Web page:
True History of the Johnstown Flood: Doesn’t Live to Expectation by Angelique Boyd
A True History of the Johnstown Flood was another mediocre play that the Goodman Theatre has introduced. I was expecting a performance that would have stayed with me, but unfortunately, the play had little impact on me. This is because the little conflicts surrounding the main conflict, the Johnstown Flood, overwhelmed the play and made the flood unneeded in the plot. Following a family theatre troupe through their point-of-view of Johnstown, Pennsylvania during the flood in 1889 should have had a long-lasting affect.
In A True History of the Johnstown Flood, the Baxter troupe is made up of two brothers (Richard and James) and a sister (Fanny) with the help of Nathan, their African-American piano player, and Colleen, who helps with everything needed. Since the play is set in 1889, the acting styles of the actors are very melodramatic and their huge gestures are very comical in today’s standards. Although the melodramatic performances didn’t get the response it was made for, I still think it was well done. It showed that theatre was an art form that took people away from reality; in this play, reality had issues that needed to be addressed, and in the 19th century, theatre never addressed real issues.
The main issue seen and partially discussed in the play was that the officials, rich men who benefited from the booming earnings of the Industrial Revolution, of the South Fork Fishing and Hunting Club, located in the Alleghany Mountains and 80 miles from Pittsburg, made the decision to clog the screen in the dam of a manmade lake to prevent the fish from escaping into another reservoir. Torrential rains caused the water to rise, which caused the dam to overspill and cause the flood.
James, the youngest brother in the troupe, went to Europe for a summer, and the plays he saw made him re- think the type of stories theatre should tell. After the flood hit Johnstown, Clara Barton of the American Red Cross told Richard and James to bring the troupe together to perform for the victims of the flood to heal them emotionally. This was the chance for James to write a type of play that he wanted to write, and tell a story that he wanted to tell, so he discussed how the officials were at fault.
From reading reviews of the play by Chris Jones and Richard Zoglin and watching the playwright’s own explanation on the Goodman website, I learned that playwright Rebecca Gilman was trying to show the audience the power artists have when it comes to natural disasters or any other political or social conflict. This is a good topic, and, being an artist myself, I truly appreciate her point, but I think she could have approached this idea differently. The reason being is that she has this topic working a long side a flood incident, which is so big that it has to have a major part in the play. The audience expects the flood to be a major part of the play, but in Johnstown Flood, I don’t feel like the flood was discussed and explored enough to actually be a part of the play. All I saw was the flood (technically heard), the destruction, and how the troupe coped. There was no explanation to how the Johnstown recovered. Instead we saw that Fanny and Walter Lippincott’s relationship was jeopardized by their sex scene after the flood struck Johnstown and that the Baxters don’t know what to do with their scenic train car dilapidated. In the last scene, you see Fanny holding her baby and James coming home from work. The question is what happened in between this scene and the scene before. From how Rebecca Gilman and Director Robert Falls presented it, the flood was an abandoned aspect in the play.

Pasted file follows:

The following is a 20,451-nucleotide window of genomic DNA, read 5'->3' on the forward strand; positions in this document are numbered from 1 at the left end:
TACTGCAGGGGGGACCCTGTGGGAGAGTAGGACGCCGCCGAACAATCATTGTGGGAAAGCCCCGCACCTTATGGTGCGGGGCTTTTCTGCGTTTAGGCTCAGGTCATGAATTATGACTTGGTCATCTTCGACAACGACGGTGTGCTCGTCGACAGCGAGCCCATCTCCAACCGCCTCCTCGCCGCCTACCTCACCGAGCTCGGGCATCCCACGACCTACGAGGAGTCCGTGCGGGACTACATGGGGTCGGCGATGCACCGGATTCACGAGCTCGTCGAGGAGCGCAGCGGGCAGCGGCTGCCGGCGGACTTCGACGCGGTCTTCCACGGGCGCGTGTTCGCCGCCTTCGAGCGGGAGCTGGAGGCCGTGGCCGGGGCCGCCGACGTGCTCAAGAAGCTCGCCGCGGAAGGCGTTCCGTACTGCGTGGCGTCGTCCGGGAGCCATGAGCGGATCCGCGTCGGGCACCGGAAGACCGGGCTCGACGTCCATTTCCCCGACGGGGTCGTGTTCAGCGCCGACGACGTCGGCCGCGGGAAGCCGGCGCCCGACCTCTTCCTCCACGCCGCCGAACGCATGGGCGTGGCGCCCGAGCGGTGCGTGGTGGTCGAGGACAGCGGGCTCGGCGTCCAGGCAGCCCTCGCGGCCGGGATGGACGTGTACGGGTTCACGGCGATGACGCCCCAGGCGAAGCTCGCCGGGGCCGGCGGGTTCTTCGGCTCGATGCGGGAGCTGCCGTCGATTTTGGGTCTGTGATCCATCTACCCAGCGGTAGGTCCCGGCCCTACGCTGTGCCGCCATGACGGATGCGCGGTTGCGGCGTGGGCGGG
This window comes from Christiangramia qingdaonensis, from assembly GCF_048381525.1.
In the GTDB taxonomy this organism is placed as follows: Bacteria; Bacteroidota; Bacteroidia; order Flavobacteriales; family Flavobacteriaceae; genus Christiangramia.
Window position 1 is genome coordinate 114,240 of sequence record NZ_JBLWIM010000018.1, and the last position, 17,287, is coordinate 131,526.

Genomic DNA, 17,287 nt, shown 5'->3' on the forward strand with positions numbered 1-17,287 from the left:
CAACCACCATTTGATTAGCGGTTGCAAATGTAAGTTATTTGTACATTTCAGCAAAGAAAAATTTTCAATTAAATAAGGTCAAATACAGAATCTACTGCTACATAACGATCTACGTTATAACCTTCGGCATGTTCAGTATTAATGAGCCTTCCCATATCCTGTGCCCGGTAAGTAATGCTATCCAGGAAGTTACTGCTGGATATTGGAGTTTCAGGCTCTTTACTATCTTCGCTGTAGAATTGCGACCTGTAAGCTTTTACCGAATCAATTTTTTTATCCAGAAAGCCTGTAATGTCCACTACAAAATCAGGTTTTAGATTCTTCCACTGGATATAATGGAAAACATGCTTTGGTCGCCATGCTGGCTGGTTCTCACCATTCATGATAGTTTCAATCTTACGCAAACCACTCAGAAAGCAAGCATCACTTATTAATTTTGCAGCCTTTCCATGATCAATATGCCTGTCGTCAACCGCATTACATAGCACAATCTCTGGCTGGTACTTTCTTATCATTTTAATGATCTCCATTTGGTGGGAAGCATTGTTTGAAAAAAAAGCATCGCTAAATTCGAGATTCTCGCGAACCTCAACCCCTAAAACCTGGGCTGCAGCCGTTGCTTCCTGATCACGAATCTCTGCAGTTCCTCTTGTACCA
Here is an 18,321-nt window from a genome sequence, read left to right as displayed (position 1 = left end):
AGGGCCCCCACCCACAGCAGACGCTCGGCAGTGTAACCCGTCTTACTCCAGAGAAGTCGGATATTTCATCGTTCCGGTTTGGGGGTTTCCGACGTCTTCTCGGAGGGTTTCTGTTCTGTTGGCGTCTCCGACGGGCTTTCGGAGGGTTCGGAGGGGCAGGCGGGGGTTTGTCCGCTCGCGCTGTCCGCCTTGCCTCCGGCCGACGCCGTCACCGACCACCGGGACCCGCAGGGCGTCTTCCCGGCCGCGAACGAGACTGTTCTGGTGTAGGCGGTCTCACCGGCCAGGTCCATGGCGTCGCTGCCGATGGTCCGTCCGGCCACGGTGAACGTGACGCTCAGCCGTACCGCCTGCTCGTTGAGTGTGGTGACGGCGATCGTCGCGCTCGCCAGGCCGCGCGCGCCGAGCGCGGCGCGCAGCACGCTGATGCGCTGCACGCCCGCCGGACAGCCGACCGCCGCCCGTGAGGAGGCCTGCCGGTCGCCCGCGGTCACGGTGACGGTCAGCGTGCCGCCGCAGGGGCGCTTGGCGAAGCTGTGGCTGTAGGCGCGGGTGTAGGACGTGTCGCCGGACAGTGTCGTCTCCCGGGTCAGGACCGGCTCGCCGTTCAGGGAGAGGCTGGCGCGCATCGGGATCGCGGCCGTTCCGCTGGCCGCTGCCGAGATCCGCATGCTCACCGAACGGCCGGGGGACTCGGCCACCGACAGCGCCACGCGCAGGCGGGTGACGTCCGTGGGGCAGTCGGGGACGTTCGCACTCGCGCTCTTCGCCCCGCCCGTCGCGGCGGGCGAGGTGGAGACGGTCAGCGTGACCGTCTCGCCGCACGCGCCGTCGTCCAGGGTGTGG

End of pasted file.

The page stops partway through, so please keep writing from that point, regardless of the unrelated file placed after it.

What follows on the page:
Although this play has some flaws, it also had some strengths .When the flood struck Johnstown, the sound effects of the water hitting different structures was a very effective scene. The entire theatre was dark, so I felt like buildings, factories, and lives were being ended all around me. It was a moving scene that allowed me and the rest of the audience to empathize with the characters. Set designer Walt Spangler has a good eye for detail and used his knowledge of the time period to make the set realistically appealing. Also the way historical information was given throughout some of the play, even if something things weren’t described or explored enough flowed into the play.
The True History of the Johnstown Flood was a play that did not live up to my expectations. I think it was the least desirable play I have seen this season. I think Rebecca Gilman’s direction of the story she wanted to tell could have been told differently to tell a compelling story.